Accrediting bodies for nursing programs (Accreditation Commission for Education in Nursing: Commission on Collegiate Nursing Education) have focused their attention on diversity in accreditation standards. The AAMN has developed a recognition program, the Excellence in Nursing Education Environments Supportive of Men, which can assist schools with accreditation activities. The AAMN recognition program offers a data driven evidence-based methodology that nursing schools can implement to foster a gender-inclusive environment and retain male students at rates consistent with female students.

Selection of Male Students In Nursing Education and Its Impact

    The recruitment of men into nursing school and the retention of those students present major challenges. Several studies have revealed issues that affect recruitment and retention of men in nursing schools, including lack of awareness regarding the opportunities in nursing, nursing as a career choice for men (Bullough, 1994; Kelly, Shoemaker, & Steele, 1996; LaRocco, 2004 ); the traditionally feminine imagery of nursing (Evans, 1997, MacPhail, 1996; MacWilliams et al., 2013, Villeneuve, 1994); the image of men nurses as effeminate or homosexuals (MacWilliams et al., 2013 O'Lynn & Tranbarger, 2007; role stress (MacWilliams et al., 2013); questions of male touch (MacWilliams et al., 2013) questions. of men as caring, compassionate, and gentle (MacWilliams et al., 2013; Villeneuve, 1994); and the word nurse itself (Villeneuve, 1994).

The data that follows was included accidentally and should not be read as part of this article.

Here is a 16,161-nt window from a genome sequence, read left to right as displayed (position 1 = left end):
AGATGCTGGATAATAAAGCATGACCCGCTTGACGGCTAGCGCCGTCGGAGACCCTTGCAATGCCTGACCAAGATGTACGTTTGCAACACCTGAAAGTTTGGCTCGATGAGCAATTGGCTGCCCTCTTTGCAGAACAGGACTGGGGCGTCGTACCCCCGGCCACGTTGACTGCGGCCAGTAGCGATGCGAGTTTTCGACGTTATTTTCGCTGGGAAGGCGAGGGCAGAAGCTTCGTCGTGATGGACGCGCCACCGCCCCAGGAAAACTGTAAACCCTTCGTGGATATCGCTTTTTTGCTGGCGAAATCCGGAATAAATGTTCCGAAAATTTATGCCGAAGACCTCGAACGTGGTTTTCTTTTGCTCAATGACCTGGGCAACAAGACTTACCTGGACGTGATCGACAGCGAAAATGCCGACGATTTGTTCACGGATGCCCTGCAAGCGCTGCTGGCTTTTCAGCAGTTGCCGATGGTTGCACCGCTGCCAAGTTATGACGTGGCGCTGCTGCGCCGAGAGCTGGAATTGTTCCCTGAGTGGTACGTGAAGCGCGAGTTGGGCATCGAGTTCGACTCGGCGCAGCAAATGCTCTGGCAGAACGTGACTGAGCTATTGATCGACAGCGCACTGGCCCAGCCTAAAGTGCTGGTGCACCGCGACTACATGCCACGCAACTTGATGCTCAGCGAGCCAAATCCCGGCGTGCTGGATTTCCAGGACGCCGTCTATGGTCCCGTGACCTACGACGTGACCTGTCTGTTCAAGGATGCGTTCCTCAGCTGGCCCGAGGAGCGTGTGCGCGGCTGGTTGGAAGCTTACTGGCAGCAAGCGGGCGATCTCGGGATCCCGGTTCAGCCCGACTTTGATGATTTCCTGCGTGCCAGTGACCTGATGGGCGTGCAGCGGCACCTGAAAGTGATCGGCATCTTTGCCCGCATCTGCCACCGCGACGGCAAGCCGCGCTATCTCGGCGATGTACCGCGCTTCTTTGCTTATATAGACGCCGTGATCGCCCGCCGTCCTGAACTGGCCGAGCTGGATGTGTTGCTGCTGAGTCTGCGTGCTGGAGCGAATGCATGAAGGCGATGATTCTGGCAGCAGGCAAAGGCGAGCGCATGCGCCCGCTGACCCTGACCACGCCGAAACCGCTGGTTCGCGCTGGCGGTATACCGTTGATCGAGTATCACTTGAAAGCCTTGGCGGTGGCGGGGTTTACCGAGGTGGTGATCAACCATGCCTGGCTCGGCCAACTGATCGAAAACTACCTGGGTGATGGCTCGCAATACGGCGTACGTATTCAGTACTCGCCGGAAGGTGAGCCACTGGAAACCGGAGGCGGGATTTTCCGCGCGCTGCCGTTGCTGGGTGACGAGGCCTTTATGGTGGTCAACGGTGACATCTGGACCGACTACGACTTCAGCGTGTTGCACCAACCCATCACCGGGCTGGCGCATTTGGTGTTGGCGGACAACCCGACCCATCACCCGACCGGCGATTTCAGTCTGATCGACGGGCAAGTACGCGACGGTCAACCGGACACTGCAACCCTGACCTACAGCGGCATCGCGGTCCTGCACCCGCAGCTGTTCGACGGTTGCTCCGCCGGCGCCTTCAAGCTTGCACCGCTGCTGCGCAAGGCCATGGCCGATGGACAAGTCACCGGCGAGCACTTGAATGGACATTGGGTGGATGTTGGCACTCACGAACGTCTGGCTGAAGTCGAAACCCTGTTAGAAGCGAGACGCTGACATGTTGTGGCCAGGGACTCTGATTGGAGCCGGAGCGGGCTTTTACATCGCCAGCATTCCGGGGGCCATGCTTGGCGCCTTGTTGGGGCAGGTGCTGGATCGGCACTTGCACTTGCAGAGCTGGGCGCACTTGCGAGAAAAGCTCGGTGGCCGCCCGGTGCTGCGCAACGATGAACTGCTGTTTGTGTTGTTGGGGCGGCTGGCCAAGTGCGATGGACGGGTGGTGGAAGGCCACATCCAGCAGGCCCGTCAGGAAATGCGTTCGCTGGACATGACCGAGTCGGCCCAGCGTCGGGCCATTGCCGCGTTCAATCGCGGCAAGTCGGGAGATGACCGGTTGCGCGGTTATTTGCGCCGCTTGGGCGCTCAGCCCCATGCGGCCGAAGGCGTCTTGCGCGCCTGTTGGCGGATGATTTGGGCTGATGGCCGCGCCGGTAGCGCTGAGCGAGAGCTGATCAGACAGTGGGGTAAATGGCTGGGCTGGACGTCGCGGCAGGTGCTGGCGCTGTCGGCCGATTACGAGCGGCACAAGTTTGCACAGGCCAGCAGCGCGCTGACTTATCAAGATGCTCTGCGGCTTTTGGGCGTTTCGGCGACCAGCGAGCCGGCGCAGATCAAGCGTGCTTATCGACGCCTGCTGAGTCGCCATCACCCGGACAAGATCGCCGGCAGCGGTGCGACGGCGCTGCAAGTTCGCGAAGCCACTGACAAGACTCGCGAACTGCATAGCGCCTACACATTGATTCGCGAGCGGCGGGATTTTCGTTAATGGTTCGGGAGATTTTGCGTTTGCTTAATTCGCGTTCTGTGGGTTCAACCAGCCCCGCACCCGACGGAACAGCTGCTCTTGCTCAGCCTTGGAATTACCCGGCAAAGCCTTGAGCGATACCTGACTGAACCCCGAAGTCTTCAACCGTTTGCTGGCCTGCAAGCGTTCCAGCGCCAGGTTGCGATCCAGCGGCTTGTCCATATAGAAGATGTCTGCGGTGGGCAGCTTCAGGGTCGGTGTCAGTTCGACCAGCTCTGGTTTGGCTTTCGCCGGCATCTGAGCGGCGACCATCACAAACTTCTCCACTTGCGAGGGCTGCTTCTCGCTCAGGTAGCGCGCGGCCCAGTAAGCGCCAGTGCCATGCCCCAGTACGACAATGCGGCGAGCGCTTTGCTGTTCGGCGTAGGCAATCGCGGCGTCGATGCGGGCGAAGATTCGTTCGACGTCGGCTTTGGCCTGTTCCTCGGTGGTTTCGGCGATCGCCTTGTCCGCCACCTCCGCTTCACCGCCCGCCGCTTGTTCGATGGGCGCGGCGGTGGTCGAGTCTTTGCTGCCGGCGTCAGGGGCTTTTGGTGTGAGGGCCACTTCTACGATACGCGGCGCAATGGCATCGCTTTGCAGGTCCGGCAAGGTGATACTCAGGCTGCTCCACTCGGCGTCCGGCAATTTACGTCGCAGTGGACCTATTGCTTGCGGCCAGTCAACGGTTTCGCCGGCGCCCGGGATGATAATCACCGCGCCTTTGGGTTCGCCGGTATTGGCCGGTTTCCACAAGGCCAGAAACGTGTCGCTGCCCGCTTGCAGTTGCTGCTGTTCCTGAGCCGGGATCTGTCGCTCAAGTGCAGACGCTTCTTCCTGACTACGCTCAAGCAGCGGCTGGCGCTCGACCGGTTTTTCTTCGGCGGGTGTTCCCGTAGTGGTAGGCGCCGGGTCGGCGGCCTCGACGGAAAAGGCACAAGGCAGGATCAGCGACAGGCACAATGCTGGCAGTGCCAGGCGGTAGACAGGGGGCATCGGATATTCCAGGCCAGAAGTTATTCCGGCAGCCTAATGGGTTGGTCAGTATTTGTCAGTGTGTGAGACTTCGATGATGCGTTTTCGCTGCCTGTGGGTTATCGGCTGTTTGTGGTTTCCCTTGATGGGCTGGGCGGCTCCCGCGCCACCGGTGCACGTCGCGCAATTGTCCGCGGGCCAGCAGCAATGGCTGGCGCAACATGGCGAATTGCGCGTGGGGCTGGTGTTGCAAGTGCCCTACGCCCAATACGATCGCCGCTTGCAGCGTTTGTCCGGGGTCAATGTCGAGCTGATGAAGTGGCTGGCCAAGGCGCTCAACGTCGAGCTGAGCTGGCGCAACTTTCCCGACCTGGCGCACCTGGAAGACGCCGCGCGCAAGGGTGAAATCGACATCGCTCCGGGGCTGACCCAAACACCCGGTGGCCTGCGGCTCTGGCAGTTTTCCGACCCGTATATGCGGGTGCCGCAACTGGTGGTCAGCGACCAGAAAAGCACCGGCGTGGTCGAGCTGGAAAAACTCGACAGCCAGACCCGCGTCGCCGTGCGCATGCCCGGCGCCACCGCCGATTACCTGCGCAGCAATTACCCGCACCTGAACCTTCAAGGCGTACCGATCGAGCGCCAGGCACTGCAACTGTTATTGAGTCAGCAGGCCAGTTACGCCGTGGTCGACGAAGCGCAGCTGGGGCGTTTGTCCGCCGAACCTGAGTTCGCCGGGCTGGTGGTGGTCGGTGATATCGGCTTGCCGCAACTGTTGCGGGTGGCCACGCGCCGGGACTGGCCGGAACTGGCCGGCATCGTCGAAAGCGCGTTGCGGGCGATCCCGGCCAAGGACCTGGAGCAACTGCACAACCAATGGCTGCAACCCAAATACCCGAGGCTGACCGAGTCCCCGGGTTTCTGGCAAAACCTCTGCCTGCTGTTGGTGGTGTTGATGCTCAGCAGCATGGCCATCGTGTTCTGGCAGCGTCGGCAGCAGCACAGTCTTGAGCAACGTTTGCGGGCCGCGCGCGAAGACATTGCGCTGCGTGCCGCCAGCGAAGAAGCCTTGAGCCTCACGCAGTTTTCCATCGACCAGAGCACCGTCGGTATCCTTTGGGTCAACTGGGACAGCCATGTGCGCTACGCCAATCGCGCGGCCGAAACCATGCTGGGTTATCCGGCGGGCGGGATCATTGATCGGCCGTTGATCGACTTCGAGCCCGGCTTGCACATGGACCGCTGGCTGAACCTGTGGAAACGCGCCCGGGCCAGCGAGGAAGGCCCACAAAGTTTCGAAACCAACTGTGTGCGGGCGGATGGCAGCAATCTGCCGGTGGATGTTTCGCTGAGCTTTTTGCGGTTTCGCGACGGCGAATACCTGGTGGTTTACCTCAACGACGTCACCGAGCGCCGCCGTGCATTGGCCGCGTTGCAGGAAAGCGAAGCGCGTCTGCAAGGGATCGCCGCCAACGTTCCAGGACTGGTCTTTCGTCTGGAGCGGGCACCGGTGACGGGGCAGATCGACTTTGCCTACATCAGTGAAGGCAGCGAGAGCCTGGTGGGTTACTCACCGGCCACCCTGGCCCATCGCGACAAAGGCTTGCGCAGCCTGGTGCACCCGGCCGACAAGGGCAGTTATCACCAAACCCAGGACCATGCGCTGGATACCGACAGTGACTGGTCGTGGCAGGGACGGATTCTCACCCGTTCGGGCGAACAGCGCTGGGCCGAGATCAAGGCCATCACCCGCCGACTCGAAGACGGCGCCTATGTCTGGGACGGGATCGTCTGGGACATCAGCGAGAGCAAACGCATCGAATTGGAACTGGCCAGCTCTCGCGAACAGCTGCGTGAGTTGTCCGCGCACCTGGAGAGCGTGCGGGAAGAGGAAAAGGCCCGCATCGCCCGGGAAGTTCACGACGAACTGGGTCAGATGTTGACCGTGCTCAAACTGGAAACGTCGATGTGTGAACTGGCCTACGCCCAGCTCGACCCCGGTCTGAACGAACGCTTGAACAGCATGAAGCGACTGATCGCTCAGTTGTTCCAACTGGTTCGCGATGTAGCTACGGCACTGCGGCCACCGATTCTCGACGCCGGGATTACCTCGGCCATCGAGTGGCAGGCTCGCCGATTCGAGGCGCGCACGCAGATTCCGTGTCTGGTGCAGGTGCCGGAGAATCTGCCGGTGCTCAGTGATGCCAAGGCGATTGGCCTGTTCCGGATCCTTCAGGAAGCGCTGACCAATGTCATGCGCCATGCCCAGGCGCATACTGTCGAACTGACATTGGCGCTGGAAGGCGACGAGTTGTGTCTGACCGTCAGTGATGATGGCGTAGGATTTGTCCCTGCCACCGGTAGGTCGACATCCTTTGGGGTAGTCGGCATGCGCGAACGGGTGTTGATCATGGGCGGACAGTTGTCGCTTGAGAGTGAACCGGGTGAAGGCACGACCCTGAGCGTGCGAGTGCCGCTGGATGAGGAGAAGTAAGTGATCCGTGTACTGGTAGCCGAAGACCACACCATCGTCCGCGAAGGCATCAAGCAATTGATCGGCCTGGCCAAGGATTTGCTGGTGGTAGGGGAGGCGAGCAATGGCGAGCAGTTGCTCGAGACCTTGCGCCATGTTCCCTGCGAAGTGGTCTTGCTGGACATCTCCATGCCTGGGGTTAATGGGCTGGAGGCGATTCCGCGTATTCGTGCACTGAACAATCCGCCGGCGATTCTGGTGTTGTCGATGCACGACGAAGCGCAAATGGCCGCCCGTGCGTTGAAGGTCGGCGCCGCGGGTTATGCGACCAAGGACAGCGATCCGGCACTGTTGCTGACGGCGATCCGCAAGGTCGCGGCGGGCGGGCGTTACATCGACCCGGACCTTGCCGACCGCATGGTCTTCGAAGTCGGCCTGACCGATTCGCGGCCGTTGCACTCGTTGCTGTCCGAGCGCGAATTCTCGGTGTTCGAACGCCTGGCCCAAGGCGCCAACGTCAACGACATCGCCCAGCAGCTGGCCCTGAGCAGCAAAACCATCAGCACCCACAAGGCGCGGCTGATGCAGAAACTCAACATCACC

With the launch of the Future of Nursing Campaign for Action, the AAMN established the 20 x 20 Choose Nursing campaign as a national initiative to increase the percentage of men in nursing schools across the country to 20% by the year 2020 (AAMN, 2014) , Progress in this area is being demonstrated. The enrollment of men in nursing programs has essentially doubled from 6% in 1986 to 11.8% in 2011 (American Association of Colleges of Nursing, 2012). A more recent survey found that men in nursing school enrollment improved slightly to 14% in baccalaureate programs and 15% in both diploma and associate degree programs (National League for Nursing, 2013). 

Need of Recruitment and Retention of Male Students In Nursing Education